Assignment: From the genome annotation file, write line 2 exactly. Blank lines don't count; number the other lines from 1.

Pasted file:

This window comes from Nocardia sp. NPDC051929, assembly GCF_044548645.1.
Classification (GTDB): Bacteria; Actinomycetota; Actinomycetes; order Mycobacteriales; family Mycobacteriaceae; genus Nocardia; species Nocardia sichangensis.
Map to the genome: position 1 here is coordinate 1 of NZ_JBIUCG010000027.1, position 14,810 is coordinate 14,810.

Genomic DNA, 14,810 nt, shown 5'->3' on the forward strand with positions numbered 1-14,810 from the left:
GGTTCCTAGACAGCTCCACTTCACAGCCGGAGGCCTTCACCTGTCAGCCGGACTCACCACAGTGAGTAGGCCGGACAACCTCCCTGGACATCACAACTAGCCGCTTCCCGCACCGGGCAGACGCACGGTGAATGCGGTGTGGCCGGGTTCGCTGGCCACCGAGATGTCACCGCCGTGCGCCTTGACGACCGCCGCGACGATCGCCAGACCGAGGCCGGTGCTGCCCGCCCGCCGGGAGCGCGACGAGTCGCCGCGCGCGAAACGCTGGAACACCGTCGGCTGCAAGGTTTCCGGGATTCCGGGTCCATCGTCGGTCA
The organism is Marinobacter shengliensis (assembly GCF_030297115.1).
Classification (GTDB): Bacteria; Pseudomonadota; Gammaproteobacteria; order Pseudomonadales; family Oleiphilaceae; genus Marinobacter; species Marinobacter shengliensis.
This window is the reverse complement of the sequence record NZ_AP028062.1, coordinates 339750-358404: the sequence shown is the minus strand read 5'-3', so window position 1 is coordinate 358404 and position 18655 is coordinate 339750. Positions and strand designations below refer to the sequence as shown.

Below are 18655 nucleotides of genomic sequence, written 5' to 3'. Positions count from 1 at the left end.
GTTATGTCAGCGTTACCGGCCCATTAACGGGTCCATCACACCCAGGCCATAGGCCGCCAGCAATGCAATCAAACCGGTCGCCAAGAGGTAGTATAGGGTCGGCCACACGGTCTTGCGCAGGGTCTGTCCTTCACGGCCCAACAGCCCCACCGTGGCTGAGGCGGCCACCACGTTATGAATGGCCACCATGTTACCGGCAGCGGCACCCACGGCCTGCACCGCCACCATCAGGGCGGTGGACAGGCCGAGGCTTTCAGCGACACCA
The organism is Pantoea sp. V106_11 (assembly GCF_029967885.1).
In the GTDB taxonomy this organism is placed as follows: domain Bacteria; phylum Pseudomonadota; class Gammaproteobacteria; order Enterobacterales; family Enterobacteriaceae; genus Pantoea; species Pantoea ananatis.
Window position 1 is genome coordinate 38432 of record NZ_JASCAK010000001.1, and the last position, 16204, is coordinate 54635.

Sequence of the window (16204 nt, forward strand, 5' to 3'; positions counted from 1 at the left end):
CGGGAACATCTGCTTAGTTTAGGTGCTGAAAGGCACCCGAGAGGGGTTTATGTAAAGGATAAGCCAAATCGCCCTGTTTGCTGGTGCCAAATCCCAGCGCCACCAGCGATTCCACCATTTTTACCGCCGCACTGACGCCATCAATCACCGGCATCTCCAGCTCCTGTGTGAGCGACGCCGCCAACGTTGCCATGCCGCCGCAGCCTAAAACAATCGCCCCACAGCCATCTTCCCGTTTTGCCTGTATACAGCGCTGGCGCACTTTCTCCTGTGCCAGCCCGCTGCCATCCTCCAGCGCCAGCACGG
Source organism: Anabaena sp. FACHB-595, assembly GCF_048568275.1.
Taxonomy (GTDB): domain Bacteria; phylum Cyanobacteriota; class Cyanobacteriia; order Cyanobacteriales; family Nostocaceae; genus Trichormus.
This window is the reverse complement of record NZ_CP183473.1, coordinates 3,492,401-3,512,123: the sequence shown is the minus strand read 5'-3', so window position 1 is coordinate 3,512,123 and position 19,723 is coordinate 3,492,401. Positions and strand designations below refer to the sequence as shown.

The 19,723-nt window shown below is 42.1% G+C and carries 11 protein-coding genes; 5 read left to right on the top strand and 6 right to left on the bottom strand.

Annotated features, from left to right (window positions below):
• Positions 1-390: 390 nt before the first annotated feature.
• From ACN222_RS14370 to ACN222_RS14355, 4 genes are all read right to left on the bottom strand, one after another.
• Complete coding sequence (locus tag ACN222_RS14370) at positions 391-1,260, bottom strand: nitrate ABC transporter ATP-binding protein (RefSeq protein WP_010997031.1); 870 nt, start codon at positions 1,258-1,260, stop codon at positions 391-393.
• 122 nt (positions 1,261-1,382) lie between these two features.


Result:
Classification (GTDB): Bacteria; Actinomycetota; Actinomycetes; order Mycobacteriales; family Mycobacteriaceae; genus Nocardia; species Nocardia sichangensis.